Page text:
[PATCH RESEND v11 7/8] open: openat2(2) syscall

Rasmus Villemoes linux at rasmusvillemoes.dk
Thu Aug 29 13:05:05 UTC 2019

On 29/08/2019 14.15, Aleksa Sarai wrote:
> On 2019-08-24, Daniel Colascione <dancol at google.com> wrote:

>> Why pad the structure when new functionality (perhaps accommodated via
>> a larger structure) could be signaled by passing a new flag? Adding
>> reserved fields to a structure with a size embedded in the ABI makes a
>> lot of sense --- e.g., pthread_mutex_t can't grow. But this structure
>> can grow, so the reservation seems needless to me.
> Quite a few folks have said that ->reserved is either unnecessary or
> too big. I will be changing this, though I am not clear what the best
> way of extending the structure is. If anyone has a strong opinion on
> this (or an alternative to the ones listed below), please chime in. I
> don't have any really strong attachment to this aspect of the API.
> There appear to be a few ways we can do it (that all have precedence
> with other syscalls):
>  1. Use O_* flags to indicate extensions.
>  2. A separate "version" field that is incremented when we change.
>  3. Add a size_t argument to openat2(2).
>  4. Reserve space (as in this patchset).
> (My personal preference would be (3), followed closely by (2).)

3, definitely, and instead of having to invent a new scheme for every
new syscall, make that the default pattern by providing a helper

int __copy_abi_struct(void *kernel, size_t ksize, const void __user
*user, size_t usize)
	size_t copy = min(ksize, usize);

	if (copy_from_user(kernel, user, copy))
		return -EFAULT;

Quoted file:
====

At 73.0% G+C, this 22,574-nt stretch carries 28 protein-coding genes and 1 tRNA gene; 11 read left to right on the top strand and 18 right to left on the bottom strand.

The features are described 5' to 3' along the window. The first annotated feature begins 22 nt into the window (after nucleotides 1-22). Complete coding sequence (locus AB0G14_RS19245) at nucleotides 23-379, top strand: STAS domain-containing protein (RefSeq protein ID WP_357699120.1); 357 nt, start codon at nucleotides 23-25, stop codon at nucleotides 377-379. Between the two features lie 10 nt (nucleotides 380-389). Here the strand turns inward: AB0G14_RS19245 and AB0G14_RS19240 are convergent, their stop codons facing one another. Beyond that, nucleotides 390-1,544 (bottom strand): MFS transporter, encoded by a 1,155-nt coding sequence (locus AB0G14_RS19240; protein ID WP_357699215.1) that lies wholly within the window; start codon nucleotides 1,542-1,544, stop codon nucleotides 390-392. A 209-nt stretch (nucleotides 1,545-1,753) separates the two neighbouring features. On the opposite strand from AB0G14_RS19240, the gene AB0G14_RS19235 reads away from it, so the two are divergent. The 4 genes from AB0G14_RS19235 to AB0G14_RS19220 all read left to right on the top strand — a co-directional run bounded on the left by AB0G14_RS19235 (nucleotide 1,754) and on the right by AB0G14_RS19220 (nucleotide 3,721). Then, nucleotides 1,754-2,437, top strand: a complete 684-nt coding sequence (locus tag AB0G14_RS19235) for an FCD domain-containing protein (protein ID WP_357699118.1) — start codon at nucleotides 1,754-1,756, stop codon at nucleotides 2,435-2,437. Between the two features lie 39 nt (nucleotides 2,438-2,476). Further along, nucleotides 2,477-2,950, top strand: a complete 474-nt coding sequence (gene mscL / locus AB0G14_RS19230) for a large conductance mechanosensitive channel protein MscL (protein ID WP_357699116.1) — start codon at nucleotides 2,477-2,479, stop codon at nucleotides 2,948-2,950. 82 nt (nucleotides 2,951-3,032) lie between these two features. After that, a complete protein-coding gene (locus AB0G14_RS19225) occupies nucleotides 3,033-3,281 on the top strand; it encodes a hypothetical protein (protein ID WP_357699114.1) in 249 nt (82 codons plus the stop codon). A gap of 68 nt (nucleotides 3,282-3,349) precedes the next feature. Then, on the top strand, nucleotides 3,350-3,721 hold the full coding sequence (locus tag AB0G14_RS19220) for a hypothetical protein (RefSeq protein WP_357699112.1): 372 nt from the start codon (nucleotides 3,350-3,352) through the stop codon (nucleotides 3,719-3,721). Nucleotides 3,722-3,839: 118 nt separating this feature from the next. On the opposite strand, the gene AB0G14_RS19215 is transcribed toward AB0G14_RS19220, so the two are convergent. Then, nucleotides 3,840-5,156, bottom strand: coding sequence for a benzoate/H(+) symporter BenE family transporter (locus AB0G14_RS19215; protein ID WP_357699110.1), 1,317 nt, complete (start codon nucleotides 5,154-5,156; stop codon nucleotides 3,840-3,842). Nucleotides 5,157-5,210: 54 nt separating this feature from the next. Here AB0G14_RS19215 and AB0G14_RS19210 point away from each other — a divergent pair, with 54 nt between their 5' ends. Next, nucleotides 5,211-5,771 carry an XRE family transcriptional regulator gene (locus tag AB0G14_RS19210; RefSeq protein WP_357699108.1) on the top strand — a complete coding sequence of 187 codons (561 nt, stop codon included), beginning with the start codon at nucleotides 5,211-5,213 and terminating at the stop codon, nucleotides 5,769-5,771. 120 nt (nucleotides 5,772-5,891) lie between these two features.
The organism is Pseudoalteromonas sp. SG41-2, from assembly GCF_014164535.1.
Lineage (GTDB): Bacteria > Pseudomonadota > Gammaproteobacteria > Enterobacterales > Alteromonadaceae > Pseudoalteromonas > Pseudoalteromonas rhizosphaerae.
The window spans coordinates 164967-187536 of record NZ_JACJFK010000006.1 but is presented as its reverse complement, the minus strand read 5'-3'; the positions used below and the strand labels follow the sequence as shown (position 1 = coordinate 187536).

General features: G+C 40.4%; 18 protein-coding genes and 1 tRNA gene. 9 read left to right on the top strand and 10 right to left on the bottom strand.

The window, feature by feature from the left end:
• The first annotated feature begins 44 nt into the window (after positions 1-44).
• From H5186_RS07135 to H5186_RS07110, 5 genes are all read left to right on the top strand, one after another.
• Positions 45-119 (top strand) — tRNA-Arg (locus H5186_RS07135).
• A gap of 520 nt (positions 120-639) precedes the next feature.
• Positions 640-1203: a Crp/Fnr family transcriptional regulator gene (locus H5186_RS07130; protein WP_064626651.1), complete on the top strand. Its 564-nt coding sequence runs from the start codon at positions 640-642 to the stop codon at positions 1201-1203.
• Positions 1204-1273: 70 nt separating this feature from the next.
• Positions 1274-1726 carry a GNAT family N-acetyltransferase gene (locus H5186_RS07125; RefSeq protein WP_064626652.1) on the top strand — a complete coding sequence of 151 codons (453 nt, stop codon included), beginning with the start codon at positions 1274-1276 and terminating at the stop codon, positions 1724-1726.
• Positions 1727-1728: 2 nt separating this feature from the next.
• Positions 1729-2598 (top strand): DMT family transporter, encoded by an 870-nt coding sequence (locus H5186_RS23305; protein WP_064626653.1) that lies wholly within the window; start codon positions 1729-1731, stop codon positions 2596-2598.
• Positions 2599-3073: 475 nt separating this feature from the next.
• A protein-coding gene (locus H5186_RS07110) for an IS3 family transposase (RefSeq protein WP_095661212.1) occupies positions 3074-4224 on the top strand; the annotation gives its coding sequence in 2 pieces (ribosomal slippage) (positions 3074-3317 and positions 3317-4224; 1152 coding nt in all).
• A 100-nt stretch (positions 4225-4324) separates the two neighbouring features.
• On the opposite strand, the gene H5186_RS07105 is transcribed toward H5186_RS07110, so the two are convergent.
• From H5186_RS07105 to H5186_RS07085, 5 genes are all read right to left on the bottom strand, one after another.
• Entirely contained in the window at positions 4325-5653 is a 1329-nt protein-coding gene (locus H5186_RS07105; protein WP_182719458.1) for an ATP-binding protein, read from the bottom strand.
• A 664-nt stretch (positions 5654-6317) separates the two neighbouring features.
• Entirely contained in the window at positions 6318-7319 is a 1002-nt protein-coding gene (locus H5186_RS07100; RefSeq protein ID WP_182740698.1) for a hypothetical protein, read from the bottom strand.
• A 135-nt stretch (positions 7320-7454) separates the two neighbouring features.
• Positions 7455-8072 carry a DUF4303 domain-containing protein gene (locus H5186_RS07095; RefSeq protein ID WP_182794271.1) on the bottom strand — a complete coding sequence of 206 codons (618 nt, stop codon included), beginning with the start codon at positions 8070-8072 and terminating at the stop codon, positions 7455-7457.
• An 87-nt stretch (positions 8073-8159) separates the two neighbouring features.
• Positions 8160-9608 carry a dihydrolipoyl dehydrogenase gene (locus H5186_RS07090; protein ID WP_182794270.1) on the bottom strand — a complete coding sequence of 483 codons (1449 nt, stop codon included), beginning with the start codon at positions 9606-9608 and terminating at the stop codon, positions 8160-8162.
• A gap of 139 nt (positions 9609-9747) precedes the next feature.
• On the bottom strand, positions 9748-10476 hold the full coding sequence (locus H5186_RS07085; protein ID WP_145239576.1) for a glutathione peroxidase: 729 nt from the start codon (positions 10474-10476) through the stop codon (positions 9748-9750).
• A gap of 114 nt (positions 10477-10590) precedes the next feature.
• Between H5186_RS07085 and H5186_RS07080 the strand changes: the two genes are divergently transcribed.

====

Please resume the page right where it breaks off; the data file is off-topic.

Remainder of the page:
if (usize > ksize) {
		/* maybe a separate "return user_is_zero(user + ksize, usize -
ksize);" helper */
		char c;
		user += ksize;
		usize -= ksize;
		while (usize--) {
			if (get_user(c, user++))
				return -EFAULT;
			if (c)
				return -EINVAL;
	} else if (ksize > usize) {
		memset(kernel + usize, 0, ksize - usize);
	return 0;
#define copy_abi_struct(kernel, user, usize)	\
	__copy_abi_struct(kernel, sizeof(*kernel), user, usize)

> Both (1) and (2) have the problem that the "struct version" is inside
> the struct so we'd need to copy_from_user() twice. This isn't the end of
> the world, it just feels a bit less clean than is ideal. (3) fixes that
> problem, at the cost of making the API slightly more cumbersome to use
> directly (though again glibc could wrap that away).

I don't see how 3 is cumbersome to use directly. Userspace code does
struct openat_of_the_day args = {.field1 = x, .field3 = y} and passes
&args, sizeof(args). What does glibc need to do beyond its usual munging
of the userspace ABI registers to the syscall ABI registers?


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